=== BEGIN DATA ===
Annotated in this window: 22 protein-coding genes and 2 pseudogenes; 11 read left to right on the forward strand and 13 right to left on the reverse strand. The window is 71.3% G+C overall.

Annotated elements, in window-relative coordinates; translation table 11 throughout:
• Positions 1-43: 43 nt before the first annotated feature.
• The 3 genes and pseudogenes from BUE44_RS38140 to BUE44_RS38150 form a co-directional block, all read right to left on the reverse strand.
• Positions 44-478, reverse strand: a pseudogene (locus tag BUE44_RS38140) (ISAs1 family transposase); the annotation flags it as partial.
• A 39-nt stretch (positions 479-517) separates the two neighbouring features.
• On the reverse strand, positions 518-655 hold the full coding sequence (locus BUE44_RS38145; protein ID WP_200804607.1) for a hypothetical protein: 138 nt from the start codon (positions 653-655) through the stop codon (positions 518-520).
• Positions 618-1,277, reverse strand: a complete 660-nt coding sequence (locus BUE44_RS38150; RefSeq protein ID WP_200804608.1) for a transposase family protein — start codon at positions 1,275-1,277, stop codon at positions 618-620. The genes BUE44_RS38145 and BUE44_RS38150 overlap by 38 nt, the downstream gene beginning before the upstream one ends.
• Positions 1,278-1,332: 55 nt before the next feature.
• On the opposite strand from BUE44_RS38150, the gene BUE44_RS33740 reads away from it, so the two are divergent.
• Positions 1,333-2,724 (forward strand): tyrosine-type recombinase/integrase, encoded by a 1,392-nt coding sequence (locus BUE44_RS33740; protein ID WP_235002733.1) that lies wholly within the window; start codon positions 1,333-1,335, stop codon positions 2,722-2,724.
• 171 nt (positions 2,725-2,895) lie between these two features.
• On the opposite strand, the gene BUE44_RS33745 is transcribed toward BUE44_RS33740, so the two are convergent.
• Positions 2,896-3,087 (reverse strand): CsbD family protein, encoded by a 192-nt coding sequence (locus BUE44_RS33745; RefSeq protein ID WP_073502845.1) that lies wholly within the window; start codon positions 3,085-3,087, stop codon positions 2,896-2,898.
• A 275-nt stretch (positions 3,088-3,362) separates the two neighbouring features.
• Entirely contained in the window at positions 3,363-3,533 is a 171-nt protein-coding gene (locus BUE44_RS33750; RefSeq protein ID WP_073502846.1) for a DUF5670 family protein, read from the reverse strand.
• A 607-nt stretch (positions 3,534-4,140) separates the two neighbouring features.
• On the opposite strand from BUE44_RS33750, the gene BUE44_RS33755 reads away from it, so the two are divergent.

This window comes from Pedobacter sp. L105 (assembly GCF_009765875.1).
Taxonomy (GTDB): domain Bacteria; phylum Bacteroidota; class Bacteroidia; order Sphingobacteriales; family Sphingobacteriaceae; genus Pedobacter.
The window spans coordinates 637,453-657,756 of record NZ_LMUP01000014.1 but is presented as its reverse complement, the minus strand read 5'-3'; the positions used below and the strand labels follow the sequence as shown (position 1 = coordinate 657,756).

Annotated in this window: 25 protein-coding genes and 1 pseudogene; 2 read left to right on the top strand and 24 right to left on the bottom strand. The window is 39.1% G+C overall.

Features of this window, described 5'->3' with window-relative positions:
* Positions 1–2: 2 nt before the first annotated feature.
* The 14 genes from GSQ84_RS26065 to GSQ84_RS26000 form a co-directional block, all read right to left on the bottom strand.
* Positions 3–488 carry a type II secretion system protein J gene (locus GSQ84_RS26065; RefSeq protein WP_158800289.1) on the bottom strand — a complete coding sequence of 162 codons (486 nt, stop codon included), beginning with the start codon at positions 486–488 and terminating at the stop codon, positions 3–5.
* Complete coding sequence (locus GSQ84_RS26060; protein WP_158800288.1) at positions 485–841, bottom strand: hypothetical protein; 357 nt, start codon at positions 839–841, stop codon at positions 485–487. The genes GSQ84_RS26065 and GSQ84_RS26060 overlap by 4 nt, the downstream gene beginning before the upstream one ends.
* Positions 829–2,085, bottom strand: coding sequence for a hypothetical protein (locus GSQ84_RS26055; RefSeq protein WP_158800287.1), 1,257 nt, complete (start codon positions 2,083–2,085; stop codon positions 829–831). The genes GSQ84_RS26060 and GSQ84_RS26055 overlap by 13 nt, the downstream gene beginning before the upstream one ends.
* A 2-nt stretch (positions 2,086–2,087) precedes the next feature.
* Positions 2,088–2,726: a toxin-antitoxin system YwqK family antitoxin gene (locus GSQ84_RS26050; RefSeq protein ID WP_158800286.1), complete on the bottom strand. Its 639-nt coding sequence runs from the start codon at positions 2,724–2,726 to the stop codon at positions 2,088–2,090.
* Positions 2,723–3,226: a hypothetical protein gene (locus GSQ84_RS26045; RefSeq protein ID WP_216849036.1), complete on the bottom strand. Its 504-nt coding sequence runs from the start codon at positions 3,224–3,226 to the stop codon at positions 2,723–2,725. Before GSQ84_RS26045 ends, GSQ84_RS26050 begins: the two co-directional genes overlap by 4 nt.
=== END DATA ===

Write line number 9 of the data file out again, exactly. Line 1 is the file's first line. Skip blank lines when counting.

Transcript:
• Positions 1,278-1,332: 55 nt before the next feature.